Use of lethal force in the access restricted areas continue
Friction between Israeli forces and Palestinian civilians in the access restricted areas (ARA) along Gaza’s perimeter fence and on sea areas along the coast continued the week. At the same time, there were no reports of incidents or clashes between Palestinian armed factions and the Israeli army.
In one incident on 14 February, Israeli forces shot and injured two Palestinians who were collecting scrap metal approximately 200 meters from the fence. According to the Israeli army, the men were shot after attempting to steal barbed wire, which is part of the perimeter fence’s infrastructure. Also near the fence, Israeli forces detained ten Palestinian civilians, including at least four minors, who were reportedly attempting to illegally cross the fence into Israel in three incidents between 12 and 17 February. In another incident on 18 February, Israeli naval forces shot and injured two fishermen, one of whom was 16 years old; while according to the fishermen they were sailing at approximately three nautical miles (NM) from the shore, the Israeli navy asserts the incidents occurred beyond the 6 NM limit and the soldiers opened fire only after the fishermen were warned and refused to return to the permitted area. This week’s injuries bring the total number of civilian casualties recorded on the ARAs since 21 November 2012 to 101.
In the context of the cease-fire agreement between Israel and Hamas, the Israeli authorities have extended the permissible fishing area from three to six NM from the Gaza Strip coastline, and have allowed civilian access on foot to areas up to 100 meters from the perimeter fence for agricultural purposes only, and vehicular access to a distance of 300 meters.
One child killed and four others injured
by Explosive Remnants of War
On 13 January, a five year old Palestinian child was killed and another injured when Explosive Remnants of War (ERW) detonated while they were playing in Sheikh Radwan neighbourhood in Gaza City. The following day, three other children were injured in Beit Hanoun, North Gaza, in a similar incident. Since the 21 November 2012 cease-fire understanding between Israel and Hamas, two children have been killed and 11 other Palestinians, including ten children, injured in incidents related to ERWs.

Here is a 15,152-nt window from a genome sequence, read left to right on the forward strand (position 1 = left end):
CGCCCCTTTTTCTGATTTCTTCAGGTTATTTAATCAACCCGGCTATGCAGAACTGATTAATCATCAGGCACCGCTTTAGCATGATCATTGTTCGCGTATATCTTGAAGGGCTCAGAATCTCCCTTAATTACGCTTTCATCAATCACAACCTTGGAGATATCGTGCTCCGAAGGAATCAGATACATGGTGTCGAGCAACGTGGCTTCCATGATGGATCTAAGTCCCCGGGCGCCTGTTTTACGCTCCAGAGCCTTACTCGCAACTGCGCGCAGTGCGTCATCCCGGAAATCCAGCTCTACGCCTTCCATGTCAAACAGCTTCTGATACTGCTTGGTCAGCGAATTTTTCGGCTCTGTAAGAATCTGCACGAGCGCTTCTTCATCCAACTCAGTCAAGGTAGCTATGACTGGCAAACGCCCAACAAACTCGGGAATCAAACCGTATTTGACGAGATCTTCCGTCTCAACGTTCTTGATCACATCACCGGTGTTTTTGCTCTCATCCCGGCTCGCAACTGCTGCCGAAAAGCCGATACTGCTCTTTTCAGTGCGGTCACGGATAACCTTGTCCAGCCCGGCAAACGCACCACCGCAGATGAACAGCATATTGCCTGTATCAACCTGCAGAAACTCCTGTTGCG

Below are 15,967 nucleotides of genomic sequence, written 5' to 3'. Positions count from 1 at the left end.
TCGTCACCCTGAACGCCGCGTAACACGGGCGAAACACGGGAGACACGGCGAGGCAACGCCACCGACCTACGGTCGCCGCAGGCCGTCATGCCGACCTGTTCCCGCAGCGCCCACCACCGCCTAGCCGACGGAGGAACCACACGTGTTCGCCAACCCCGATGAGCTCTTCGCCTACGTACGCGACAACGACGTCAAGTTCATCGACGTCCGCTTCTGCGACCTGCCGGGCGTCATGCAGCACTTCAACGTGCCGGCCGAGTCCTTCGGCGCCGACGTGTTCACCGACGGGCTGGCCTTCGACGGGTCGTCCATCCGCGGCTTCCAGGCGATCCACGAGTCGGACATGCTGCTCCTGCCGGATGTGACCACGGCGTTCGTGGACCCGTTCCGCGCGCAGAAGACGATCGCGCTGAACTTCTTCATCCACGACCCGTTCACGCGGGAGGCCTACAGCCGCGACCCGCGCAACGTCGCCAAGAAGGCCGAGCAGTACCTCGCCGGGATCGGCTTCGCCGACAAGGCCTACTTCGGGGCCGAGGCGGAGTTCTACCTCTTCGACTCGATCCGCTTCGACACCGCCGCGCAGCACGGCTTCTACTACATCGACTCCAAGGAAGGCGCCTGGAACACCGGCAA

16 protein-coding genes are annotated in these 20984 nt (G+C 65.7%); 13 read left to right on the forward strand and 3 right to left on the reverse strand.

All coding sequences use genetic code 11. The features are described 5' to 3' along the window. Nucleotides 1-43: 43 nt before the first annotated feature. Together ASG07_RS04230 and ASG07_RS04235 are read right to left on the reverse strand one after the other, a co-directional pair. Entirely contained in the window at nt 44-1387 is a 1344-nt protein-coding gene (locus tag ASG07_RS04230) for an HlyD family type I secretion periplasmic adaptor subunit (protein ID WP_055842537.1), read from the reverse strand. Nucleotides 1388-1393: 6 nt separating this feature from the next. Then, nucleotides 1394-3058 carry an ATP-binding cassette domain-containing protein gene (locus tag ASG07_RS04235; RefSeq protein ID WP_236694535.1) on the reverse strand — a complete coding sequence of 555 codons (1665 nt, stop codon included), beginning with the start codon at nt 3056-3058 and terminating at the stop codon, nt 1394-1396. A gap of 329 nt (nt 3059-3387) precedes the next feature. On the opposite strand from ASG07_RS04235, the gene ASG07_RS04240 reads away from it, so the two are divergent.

Five people injured in electricity-related
incidents; long power cuts continue
Five people were injured during the week in two incidents of fires that broke due to the misuse of an electric generator and candles during a power outage. Since the beginning of 2013, seven people, including four children, have been killed and at least seven others injured in electricity-related incidents.
Electricity cuts throughout the Gaza Strip continue to last for up to 12 hours per day, forcing many households to rely on generators (often of low quality) or on candles to light their homes. The longstanding electricity shortage affecting the Gaza Strip is exacerbated by the fuel shortage, which means that the Gaza Power Plant (GPP) operates at only 75 per cent of its capacity (around 90 Mega Watts –MW- out of 120 MWs it could produce if enough fuel made available). Current electricity needs in Gaza are estimated at 360 MWs. Only, 238 MWs (approximately 65 per cent) are available and being supplied through three different sources including 120 MWs purchased from Israel, 28 MWs purchased from Egypt and 90 MWs produced locally by the GPP.
For the third successive week, none of the fuel donated to the GPP by Qatar and currently stored in Egypt entered Gaza; the reasons remain unclear. Since 7 June, less than 11 million liters of the Qatari fuel have entered Gaza, representing less than 35 percent of the 30 million liters donated by the Government of Qatar.
Israel allows the transfer of fuel from Israel to Gaza via the Kerem Shalom Crossing, which has the required infrastructure to that aim. Despite this, most of the fuel for the GPP is purchased in Egypt and transferred to Gaza through the tunnel system (except for the Qatari donation), citing the large price difference between the Egyptian and Israeli fuel.
This week, the Egyptian authorities have reportedly flooded a number of tunnels under the Gaza-Egypt border as part of a larger operation aimed at reducing tunnel activities. So far, however, various reports indicate that the vast majority of tunnels have remained operational. While the Palestinian Federation of Industries (PFI) has reported a decline in the volume of construction materials that entered through the tunnels in recent weeks, this has been attributed to a range of factors, in addition to the measures taken by the Egyptian authorities, including the increased risk on workers due to the weather conditions and a seasonal decline in demand.
Tunnels, which are poorly built, remain the primary source for the transfer of a wide variety of goods into the Gaza Strip. This includes construction materials, for which entry via Israeli-controlled crossings remains restricted, as well as fuel, which is cheaper to purchase from Egypt via the tunnels.